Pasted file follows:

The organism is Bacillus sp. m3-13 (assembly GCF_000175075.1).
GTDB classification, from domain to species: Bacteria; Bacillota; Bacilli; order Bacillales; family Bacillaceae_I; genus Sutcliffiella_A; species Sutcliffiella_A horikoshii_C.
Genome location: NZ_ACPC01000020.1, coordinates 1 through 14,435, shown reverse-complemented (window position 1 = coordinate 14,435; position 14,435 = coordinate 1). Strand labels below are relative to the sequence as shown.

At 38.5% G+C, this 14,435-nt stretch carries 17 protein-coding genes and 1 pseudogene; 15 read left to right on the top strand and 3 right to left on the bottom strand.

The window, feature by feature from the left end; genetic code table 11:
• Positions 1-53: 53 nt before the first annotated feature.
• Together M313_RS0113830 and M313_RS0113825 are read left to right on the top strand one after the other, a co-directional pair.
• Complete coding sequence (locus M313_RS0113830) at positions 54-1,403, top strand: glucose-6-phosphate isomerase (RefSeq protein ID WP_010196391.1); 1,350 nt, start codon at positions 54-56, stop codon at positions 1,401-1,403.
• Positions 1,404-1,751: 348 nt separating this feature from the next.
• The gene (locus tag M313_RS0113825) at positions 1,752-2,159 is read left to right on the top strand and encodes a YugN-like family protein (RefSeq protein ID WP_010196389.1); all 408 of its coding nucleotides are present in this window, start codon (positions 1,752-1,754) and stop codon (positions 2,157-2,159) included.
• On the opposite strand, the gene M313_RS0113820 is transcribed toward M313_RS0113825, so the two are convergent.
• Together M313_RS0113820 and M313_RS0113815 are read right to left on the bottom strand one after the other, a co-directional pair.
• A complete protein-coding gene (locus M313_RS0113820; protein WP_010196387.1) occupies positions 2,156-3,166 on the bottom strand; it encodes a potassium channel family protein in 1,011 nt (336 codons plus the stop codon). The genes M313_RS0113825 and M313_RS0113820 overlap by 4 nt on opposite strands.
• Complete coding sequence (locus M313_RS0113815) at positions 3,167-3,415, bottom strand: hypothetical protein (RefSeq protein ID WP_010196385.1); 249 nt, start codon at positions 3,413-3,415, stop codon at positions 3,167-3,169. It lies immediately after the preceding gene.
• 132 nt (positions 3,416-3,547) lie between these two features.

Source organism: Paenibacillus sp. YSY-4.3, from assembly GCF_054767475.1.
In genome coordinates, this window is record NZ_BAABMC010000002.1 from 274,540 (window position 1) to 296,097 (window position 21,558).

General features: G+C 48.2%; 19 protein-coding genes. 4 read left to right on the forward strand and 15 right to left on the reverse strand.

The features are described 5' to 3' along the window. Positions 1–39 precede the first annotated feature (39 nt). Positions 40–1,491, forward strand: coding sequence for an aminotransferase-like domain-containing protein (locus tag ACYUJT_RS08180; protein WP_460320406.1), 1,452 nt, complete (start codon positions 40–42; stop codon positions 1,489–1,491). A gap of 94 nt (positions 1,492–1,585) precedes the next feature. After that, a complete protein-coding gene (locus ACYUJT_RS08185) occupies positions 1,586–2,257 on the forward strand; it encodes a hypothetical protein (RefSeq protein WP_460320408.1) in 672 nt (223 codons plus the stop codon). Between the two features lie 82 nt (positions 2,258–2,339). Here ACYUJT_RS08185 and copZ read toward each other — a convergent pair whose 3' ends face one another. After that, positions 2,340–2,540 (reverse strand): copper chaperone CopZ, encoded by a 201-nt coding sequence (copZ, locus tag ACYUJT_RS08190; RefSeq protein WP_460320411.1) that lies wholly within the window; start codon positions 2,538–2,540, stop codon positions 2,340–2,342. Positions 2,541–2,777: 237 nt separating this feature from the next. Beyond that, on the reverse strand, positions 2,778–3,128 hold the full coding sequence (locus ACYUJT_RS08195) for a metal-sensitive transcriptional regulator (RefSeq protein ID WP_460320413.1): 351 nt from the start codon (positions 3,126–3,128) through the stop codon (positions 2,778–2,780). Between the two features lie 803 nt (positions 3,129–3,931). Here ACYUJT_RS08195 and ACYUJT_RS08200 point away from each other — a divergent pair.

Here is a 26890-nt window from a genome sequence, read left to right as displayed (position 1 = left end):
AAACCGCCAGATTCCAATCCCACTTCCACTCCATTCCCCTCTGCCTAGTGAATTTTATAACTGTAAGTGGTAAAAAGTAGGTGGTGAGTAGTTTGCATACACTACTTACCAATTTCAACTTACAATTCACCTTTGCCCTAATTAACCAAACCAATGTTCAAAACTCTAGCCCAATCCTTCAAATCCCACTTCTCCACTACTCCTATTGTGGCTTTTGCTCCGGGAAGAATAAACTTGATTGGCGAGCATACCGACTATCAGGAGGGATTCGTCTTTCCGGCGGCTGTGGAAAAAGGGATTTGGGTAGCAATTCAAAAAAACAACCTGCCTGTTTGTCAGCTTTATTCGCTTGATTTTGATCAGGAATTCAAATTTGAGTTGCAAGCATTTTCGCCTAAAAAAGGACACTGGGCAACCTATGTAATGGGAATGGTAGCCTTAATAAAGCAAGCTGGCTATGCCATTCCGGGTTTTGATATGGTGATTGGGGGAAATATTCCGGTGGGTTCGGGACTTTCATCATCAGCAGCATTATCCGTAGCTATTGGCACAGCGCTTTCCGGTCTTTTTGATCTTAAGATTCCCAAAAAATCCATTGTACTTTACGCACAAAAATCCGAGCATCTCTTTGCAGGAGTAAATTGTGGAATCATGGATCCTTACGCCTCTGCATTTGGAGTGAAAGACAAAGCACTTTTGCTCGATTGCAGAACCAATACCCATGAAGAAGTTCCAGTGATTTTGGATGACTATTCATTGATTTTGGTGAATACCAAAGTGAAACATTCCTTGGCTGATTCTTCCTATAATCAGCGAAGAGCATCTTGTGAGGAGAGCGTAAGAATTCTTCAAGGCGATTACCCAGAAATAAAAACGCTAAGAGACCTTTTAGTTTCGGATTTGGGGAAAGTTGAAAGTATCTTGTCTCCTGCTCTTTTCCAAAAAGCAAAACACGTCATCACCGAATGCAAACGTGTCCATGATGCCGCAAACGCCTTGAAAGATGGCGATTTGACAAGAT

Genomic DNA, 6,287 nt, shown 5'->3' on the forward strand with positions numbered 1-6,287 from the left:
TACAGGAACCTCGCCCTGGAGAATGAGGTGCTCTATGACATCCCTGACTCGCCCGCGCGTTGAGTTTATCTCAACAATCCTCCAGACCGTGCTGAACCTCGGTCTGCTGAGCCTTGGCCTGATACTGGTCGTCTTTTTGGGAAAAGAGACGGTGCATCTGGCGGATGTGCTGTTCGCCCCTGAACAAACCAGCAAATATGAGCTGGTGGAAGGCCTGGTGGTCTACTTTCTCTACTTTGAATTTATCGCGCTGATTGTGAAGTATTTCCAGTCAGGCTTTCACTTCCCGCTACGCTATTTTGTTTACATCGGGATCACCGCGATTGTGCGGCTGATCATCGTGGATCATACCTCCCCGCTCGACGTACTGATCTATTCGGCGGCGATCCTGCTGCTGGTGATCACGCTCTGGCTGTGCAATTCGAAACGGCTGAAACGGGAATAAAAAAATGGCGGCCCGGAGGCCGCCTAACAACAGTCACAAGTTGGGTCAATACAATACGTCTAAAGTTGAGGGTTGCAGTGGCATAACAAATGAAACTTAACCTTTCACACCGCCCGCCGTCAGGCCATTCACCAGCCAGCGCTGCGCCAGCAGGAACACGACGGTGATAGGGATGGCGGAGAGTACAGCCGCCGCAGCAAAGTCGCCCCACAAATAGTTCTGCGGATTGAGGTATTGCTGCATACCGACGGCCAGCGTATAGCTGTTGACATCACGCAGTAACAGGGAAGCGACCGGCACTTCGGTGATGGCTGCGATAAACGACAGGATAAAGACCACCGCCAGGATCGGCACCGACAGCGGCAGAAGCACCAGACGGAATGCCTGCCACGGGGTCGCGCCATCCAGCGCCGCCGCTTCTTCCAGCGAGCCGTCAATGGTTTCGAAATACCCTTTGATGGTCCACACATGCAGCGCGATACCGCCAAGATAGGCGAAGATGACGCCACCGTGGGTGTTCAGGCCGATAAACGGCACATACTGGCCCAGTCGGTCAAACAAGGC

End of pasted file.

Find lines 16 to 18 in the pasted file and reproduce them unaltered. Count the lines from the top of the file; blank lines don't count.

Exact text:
Source organism: Paenibacillus sp. YSY-4.3, from assembly GCF_054767475.1.
In genome coordinates, this window is record NZ_BAABMC010000002.1 from 274,540 (window position 1) to 296,097 (window position 21,558).

General features: G+C 48.2%; 19 protein-coding genes. 4 read left to right on the forward strand and 15 right to left on the reverse strand.